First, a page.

On December 16, 2014 the Senate passes H.R. 5771 that extends many of the tax provisions that expired at the end of 2013. I wrote about the tax extenders 2014 bill when the House passed it and you can get the details here.
The bill also includes the ABLE Act – Achieving a Better Life Experience. The ABLE Act creates tax-favored savings accounts for people with disabilities. ABLE is similar to the college education accounts commonly known as 529 plans, 529 being the Internal Revenue Code Section that established the education plans. Congress added ABLE as Section 529A signifying the similarity.
Like 529 education plans, contributions to ABLE accounts are not deductible. Similar to education plans, ABLE distributions are not taxable as long as the proceeds are used for qualified medical expenses, education, housing and transportation. Penalties and income taxes apply to non-qualified distributions. There can be only one ABLE account per disabled person so family and friends need to coordinate their giving. The annual contribution limit is the same as the annual gift limit – currently $14,000. There are penalties for excess contributions so families and friends should coordinate contributions. Hopefully, the custodian (bank, credit union, investment firm, etc.) of the ABLE account will also track contributions to avoid excess contributions but in the end the taxpayer is responsible.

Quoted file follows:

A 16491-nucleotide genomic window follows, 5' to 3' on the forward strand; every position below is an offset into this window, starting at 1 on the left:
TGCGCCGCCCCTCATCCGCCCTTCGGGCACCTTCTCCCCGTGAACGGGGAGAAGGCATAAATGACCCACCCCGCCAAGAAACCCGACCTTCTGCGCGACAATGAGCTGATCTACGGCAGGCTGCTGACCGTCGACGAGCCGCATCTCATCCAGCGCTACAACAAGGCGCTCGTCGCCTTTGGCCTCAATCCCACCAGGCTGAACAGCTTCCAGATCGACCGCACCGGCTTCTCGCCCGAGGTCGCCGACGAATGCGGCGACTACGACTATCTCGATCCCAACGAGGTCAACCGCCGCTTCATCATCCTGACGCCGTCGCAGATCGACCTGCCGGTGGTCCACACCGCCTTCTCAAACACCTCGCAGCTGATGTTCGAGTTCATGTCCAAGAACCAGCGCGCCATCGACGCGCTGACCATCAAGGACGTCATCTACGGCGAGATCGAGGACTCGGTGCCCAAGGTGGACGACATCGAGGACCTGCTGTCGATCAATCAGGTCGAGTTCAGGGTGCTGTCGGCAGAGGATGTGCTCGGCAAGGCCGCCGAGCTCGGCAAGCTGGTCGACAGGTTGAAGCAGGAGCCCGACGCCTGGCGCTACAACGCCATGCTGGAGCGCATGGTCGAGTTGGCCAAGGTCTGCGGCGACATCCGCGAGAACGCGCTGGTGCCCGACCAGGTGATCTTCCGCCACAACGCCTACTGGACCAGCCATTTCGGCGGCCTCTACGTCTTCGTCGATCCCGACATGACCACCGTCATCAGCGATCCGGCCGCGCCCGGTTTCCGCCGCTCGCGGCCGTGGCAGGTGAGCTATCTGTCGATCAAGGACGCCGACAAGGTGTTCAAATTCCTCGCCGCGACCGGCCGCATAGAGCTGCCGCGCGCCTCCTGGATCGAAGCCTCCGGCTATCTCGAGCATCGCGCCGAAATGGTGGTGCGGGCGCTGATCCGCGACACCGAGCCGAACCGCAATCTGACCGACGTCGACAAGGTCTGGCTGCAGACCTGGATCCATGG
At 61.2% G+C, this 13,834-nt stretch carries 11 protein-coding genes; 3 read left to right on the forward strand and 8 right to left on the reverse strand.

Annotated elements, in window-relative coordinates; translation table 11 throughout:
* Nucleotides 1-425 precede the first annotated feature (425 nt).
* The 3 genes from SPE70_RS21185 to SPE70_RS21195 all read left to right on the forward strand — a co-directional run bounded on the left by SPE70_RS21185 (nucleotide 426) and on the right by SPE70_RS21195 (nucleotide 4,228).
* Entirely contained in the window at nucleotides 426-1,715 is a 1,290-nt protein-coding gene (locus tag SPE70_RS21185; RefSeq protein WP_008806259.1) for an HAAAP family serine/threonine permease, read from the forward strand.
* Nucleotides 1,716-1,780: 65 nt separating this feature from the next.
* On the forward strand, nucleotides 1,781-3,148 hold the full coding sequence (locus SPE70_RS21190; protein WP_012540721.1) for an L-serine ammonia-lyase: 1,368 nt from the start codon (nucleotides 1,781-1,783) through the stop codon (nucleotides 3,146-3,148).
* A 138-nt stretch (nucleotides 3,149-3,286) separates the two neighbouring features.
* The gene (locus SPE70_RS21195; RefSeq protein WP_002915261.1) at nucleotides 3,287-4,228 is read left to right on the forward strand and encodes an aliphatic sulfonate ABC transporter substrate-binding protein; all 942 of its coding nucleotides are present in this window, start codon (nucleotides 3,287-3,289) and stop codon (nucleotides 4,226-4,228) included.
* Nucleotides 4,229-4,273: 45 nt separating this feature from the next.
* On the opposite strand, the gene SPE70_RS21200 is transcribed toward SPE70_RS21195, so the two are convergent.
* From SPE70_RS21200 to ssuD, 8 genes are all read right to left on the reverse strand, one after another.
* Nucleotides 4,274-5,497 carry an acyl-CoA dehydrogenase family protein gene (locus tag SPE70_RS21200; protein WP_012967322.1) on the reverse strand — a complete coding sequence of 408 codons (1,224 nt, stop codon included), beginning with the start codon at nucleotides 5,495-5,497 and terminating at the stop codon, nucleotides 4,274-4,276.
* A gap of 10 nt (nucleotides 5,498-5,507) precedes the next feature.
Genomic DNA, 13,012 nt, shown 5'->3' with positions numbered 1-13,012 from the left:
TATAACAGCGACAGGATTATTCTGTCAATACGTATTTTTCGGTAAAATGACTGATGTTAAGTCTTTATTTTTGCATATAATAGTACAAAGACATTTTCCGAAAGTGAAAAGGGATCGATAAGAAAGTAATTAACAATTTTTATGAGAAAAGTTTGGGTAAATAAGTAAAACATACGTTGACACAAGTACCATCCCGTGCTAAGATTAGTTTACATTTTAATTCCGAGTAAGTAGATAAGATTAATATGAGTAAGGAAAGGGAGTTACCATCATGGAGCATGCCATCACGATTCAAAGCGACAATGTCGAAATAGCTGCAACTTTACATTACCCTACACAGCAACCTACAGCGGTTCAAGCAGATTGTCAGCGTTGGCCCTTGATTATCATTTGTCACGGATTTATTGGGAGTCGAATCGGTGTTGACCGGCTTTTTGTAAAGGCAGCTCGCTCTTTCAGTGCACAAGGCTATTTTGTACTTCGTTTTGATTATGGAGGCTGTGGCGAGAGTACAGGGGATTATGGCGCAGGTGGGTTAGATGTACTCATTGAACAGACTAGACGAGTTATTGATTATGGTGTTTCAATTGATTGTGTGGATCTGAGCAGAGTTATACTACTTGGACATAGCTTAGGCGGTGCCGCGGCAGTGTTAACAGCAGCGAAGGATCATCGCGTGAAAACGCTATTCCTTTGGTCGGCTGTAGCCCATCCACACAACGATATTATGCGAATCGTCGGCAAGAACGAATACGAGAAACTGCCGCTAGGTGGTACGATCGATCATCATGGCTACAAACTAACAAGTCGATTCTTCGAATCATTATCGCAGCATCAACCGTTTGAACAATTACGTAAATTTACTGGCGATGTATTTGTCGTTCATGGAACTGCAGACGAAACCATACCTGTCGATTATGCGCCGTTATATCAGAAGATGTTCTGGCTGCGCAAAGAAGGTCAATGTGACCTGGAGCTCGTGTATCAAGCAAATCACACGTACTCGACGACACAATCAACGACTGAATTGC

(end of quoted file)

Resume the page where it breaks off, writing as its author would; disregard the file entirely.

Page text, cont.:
Also similar to 529 education plans, the beneficiary or others on their behalf have limited investment discretion. Investments can only be changed twice a year unlike IRAs where the investments can be changed daily or even more frequently. States are given the responsibility of creating and maintaining the ABLE programs.
The president is expected to sign the bill and the IRS should have enough time to reprogram their computers so that tax season is not delayed.
Some other resources:
CCH Summary of the bill (PDF)
The actual bill (PDF)